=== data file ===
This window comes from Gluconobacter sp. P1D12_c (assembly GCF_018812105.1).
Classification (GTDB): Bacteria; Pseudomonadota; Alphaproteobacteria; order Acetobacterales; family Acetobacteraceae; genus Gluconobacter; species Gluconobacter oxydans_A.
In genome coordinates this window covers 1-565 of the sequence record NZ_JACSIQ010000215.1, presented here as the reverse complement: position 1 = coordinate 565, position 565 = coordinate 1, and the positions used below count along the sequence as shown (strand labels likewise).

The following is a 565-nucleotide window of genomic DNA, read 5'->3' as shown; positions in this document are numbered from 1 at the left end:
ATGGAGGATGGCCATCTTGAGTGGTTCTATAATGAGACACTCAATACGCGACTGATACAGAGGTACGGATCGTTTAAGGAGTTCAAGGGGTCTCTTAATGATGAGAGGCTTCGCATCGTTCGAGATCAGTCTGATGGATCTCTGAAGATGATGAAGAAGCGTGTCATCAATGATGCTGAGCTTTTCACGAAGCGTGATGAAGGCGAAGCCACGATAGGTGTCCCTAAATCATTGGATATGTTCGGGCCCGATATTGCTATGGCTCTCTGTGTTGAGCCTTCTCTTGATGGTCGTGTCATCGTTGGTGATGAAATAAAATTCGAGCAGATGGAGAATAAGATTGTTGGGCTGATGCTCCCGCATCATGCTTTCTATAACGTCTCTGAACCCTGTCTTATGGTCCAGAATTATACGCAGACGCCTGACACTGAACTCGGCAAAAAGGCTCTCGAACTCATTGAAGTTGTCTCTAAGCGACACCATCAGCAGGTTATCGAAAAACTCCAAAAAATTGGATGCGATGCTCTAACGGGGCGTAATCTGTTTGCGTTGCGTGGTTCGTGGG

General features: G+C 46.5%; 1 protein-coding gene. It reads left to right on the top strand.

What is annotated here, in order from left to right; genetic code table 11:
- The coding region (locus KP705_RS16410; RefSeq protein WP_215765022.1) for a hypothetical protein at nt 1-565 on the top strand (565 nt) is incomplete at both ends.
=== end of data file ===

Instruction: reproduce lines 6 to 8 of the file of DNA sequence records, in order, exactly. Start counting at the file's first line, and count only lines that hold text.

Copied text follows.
General features: G+C 46.5%; 1 protein-coding gene. It reads left to right on the top strand.

What is annotated here, in order from left to right; genetic code table 11:
- The coding region (locus KP705_RS16410; RefSeq protein WP_215765022.1) for a hypothetical protein at nt 1-565 on the top strand (565 nt) is incomplete at both ends.